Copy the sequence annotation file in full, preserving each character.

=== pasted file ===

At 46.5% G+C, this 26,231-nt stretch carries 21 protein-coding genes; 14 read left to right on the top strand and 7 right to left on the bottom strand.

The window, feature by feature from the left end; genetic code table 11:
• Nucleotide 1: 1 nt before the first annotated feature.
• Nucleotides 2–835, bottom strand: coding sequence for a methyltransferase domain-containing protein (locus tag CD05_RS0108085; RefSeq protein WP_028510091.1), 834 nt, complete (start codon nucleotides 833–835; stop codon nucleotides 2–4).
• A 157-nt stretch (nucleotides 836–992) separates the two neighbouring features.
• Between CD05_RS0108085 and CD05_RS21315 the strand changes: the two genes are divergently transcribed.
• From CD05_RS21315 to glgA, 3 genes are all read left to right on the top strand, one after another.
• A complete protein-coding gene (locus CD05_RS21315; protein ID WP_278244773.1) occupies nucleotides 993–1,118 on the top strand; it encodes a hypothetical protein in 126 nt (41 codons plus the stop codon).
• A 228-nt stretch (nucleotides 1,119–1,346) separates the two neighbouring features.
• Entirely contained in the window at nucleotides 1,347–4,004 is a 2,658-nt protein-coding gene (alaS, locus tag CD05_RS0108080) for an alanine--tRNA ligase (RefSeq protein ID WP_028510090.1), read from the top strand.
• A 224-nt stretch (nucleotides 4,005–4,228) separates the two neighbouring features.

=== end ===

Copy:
At 46.5% G+C, this 26,231-nt stretch carries 21 protein-coding genes; 14 read left to right on the top strand and 7 right to left on the bottom strand.

The window, feature by feature from the left end; genetic code table 11:
• Nucleotide 1: 1 nt before the first annotated feature.
• Nucleotides 2–835, bottom strand: coding sequence for a methyltransferase domain-containing protein (locus tag CD05_RS0108085; RefSeq protein WP_028510091.1), 834 nt, complete (start codon nucleotides 833–835; stop codon nucleotides 2–4).
• A 157-nt stretch (nucleotides 836–992) separates the two neighbouring features.
• Between CD05_RS0108085 and CD05_RS21315 the strand changes: the two genes are divergently transcribed.
• From CD05_RS21315 to glgA, 3 genes are all read left to right on the top strand, one after another.
• A complete protein-coding gene (locus CD05_RS21315; protein ID WP_278244773.1) occupies nucleotides 993–1,118 on the top strand; it encodes a hypothetical protein in 126 nt (41 codons plus the stop codon).
• A 228-nt stretch (nucleotides 1,119–1,346) separates the two neighbouring features.
• Entirely contained in the window at nucleotides 1,347–4,004 is a 2,658-nt protein-coding gene (alaS, locus tag CD05_RS0108080) for an alanine--tRNA ligase (RefSeq protein ID WP_028510090.1), read from the top strand.
• A 224-nt stretch (nucleotides 4,005–4,228) separates the two neighbouring features.